One American's Confederations Cup experience in Brazil

One American's Confederations Cup experience in Brazil

U.S. Men's National Team

One American's Confederations Cup experience in Brazil

KakaDeMerit (ISIphotos.com)

                                                           Photo by ISIphotos.com

 

While most U.S. national team fans were watching Sunday's Confederations Cup final between the United States and Brazil at sports bars or in their own homes, there were a few American soccer fans who had the chance to take in the U.S. team's dream tournament run and Sunday's final from the land of Jogo Bonito, Brazil.

Long-time SBI reader and Colorado youth soccer coach Lance Williams was one of those fans. He has spent the past two weeks in Brazil and has been able to see the U.S. team's Confederations Cup run from a unique perspective.

Here is his story.

By LANCE WILLIAMS

As a people, Brazilians are wonderfully accepting and joyful.  They seem sincerely interested in our opinion of our team’s play and patiently listen as one might a child who thinks they have just discovered the world is round when we have known it for years. 

I have been in Brazil the past ten days as a member of Partners for the Americas Coaching Coaches program.  President Kennedy inspired the creation of Partners in 1963 and since then cultural exchanges have linked the hearts and minds of the Americas on topics ranging from agriculture to medicine and now soccer.  We have spent much of our time visiting schools, soccer clubs and recreation centers.  Along the way our hosts have repeatedly asked us about the results our team has posted in the Confederation Cup. 

For Brazilians, our loss to Italy was a forgone conclusion and the resulting 3-0 loss to Brazil was met with near apologetic casual questions.  When we routed Egypt, we were happily met with playful congratulations and the universal thumbs up. The result against Spain gave us credibility that bordered on real respect.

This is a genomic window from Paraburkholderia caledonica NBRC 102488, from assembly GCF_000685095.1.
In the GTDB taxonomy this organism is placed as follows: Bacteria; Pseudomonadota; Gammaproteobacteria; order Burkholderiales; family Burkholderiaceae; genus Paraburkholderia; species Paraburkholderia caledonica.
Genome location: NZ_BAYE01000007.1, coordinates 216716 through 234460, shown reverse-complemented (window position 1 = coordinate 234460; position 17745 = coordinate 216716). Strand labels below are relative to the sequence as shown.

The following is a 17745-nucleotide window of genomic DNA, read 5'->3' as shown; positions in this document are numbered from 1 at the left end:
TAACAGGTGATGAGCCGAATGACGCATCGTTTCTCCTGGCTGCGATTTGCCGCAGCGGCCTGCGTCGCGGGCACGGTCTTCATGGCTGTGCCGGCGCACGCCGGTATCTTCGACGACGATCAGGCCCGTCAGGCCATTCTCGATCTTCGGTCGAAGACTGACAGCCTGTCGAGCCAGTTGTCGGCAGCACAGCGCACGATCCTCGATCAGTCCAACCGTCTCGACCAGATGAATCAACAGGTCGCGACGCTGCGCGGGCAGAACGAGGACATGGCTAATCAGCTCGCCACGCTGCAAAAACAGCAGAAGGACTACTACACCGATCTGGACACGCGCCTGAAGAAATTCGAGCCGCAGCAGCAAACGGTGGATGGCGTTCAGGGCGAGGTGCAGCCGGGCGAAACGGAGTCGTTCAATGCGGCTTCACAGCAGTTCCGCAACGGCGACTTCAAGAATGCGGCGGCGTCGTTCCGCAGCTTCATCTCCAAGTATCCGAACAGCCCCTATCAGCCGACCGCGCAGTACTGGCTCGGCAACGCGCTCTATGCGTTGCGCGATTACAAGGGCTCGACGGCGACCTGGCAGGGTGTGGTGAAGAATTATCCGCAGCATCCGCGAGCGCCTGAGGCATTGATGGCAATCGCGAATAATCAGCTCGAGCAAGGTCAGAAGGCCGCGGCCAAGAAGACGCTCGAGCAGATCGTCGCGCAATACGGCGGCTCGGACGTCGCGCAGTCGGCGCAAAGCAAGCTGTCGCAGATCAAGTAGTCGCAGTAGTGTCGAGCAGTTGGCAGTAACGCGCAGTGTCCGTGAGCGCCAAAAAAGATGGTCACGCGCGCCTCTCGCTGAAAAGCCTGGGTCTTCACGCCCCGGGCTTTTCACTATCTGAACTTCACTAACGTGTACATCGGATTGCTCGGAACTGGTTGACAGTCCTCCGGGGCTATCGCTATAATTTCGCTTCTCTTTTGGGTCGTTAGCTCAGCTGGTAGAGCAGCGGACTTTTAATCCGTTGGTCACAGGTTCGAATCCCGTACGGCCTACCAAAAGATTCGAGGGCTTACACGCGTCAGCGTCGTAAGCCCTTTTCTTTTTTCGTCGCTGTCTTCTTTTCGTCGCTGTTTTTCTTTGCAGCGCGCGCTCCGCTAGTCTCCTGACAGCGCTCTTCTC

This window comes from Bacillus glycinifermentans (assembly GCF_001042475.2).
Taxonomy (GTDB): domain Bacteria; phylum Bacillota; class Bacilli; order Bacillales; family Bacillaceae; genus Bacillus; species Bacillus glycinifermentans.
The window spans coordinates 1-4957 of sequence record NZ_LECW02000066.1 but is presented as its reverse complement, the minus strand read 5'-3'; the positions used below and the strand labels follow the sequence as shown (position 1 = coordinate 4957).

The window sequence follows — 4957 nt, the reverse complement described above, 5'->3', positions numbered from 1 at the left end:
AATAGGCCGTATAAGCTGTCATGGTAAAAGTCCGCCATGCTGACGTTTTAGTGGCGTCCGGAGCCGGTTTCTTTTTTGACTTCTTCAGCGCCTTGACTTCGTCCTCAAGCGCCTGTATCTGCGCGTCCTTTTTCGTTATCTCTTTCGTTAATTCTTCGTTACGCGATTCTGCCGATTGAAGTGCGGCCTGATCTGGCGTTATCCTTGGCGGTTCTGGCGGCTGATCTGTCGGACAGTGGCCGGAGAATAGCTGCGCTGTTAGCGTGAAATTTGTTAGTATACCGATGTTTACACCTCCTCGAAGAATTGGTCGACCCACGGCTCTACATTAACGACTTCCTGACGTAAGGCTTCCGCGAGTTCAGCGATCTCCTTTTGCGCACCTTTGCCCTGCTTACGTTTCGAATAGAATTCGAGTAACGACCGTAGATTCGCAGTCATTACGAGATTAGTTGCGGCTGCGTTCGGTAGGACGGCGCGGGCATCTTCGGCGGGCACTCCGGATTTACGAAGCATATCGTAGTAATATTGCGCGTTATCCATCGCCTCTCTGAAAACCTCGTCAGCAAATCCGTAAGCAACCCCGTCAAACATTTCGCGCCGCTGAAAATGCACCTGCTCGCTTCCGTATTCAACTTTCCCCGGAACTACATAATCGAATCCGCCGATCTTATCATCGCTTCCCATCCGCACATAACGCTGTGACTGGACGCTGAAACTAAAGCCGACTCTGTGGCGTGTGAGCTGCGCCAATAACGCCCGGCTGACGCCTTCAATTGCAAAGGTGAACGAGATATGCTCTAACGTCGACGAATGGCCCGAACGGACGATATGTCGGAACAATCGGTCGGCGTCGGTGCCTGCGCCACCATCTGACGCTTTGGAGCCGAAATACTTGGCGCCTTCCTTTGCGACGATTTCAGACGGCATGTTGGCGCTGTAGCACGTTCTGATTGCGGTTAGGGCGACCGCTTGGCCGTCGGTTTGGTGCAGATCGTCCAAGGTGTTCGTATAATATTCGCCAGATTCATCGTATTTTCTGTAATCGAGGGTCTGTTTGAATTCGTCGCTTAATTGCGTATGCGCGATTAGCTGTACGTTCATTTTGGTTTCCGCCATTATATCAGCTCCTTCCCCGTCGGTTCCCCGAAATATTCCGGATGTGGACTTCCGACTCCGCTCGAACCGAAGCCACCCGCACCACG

To say that Brazilians were concerned that their team could lose the final would be a gross overstatement, but the questions became more serious and the listeners more sincere.  We spent the morning of the match at the famous Inhotim Museum of Art and had to race back to Betchim to find a television in time.  The streets that usually teemed with activity were eerily empty as all of Brazil prepared for yet another World Championship Final.

We settled in with our Brazilian friends and enjoyed watching our team do a very good job of keeping their shape defensively.  If no other lesson is learned from this tournament I personally hope that we will continue to see our team defend with such elegance.

In the 10th minute we are rewarded with a miracle and our Brazilian fans cheer with us as we wave the American flag and dance in front of the TV.  Our team is defending well and keeping some possession the subsequent counter-attacking goal at the 27 minute mark has us on our feet again.  We dance, we sing and we believe.  The cheering from our Brazilian counterparts is less enthusiastic but polite.